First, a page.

Intel has had a rough time trying to enter the mobile market over the past few years. One of the main reasons for that was that OEMs already had the know-how and expertise to build their devices using ARM chips, and there would've been a significant cost in switching to a very different instruction set such as x86.
Intel has been working to make it easier for OEMs to port their software to its x86 chips by paying for some of the porting costs, but that hasn't been enough to give Intel a big boost in the smartphone or tablet markets. Yesterday at IDF 2014, Intel unveiled a new program to make it easier for OEMs and ODMs to adopt Intel chips when building Android devices by giving them a reference design (a tablet) that always gets updates within two weeks of Google launching a new version of Android.
"We will provide a single binary image for Android. Within this single binary, the ODMs/OEMs can choose from a pre-qualified set of components or a complete BOM specification, and build a system. This increases the speed with which ODMs/OEMs are able to create and ship new products while reducing their engineering costs," said Doug Fisher, VP and General Manager, Software and Services Group.
Intel says that it's been working very closely with Google to create this reference design. Apparently, Google gave Intel the list of components that is necessary for both current and future versions of Android (as per Google's vision of what Android should be doing in the future), and then Intel put AOSP (Android Open Source Project) on top of that hardware.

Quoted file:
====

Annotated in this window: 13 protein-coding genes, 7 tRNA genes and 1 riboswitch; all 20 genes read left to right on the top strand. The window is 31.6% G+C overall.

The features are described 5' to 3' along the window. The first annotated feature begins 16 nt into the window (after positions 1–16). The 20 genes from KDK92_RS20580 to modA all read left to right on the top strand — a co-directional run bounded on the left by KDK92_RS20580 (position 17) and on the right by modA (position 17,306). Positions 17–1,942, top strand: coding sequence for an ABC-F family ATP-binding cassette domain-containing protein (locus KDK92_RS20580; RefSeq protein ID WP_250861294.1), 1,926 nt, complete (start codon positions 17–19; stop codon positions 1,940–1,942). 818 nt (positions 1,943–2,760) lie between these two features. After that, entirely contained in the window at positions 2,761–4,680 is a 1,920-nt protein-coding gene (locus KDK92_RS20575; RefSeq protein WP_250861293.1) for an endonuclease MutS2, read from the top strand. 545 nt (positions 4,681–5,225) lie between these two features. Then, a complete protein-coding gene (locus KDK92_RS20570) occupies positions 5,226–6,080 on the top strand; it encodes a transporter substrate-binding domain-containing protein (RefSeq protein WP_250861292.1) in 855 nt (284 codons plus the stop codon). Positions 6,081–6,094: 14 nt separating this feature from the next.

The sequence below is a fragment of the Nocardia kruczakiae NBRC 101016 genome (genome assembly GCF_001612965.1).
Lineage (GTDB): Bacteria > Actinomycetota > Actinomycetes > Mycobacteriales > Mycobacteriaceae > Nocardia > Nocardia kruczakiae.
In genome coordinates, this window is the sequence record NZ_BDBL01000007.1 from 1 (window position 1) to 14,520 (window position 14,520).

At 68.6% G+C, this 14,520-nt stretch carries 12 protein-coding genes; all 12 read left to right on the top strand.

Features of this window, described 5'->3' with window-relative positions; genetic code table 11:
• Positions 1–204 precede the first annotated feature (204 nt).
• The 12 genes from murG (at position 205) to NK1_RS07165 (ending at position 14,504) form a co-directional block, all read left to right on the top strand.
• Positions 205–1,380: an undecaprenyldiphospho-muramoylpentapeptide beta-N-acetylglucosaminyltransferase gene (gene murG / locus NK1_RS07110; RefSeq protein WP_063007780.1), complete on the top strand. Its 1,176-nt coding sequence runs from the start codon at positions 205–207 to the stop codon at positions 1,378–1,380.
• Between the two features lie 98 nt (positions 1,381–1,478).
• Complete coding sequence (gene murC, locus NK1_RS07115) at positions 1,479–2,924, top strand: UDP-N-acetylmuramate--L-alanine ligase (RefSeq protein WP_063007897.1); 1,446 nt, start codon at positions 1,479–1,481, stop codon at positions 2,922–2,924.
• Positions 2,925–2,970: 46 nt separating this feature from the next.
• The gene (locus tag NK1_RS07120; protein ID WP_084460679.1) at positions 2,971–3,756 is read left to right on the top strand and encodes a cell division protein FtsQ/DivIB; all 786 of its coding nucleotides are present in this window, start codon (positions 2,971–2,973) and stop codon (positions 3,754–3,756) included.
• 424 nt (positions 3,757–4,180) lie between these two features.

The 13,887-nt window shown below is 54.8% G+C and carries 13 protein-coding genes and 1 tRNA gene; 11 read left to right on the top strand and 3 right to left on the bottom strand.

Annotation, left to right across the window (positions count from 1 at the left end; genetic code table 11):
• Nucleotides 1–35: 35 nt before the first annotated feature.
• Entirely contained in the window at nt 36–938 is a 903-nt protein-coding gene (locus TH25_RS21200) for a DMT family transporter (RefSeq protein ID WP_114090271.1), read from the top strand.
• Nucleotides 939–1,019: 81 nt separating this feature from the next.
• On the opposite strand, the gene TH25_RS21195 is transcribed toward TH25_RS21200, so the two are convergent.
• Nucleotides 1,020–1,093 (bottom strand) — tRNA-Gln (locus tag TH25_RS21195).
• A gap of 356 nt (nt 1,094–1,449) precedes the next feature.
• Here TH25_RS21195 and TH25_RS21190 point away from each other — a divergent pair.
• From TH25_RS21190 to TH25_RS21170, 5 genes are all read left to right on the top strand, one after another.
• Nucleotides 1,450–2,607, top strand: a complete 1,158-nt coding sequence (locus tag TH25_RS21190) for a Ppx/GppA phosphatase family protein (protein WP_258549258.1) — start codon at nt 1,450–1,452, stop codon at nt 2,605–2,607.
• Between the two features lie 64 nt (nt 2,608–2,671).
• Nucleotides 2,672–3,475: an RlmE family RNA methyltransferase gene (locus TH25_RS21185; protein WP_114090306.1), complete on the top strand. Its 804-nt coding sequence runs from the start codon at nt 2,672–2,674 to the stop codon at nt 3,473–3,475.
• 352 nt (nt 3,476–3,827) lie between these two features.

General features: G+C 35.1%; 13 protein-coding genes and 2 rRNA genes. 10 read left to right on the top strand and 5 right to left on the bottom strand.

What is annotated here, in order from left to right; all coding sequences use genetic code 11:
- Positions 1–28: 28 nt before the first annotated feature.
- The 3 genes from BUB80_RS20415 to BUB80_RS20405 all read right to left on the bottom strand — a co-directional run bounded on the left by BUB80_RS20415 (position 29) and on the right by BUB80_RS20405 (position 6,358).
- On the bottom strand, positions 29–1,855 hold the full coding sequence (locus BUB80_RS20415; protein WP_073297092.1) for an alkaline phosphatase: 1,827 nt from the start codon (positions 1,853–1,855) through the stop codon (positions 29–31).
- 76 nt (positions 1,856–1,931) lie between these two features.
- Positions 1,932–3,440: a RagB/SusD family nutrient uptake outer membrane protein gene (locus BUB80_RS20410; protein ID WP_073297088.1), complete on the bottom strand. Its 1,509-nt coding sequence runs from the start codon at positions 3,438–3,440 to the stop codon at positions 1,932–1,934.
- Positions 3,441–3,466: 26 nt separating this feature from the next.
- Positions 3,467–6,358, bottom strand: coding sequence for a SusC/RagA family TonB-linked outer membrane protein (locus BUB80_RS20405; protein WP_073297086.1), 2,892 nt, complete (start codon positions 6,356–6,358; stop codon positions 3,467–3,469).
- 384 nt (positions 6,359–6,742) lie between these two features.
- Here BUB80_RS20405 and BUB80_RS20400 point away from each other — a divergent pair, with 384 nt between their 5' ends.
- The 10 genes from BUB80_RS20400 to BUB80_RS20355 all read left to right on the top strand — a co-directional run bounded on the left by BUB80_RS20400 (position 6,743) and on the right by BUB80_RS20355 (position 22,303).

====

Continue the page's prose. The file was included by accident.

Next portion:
Intel is promising to update the reference hardware for two years, which is hopefully a feature that's going to be adopted by more chip makers, too, including Qualcomm (the market leader), but also Samsung, Mediatek, Nvidia and others. In fact, chip makers should probably support their chips for three years or longer if OEMs are to support the devices for at least two years, since a chip's life can be longer than a year. If some devices get a certain chip a year into its life, then those devices won't be supported much longer, even if the OEM itself wants to support them for two years.
As a small player in the mobile market, Intel has to push harder to impress OEMs and make them switch to its chips after they've already developed strong relationships with Qualcomm or other chip makers. However, that's ultimately going to convince other chip makers to work harder, too, in order to maintain those relationships. As customers, we're only going to benefit from this constant push and pull.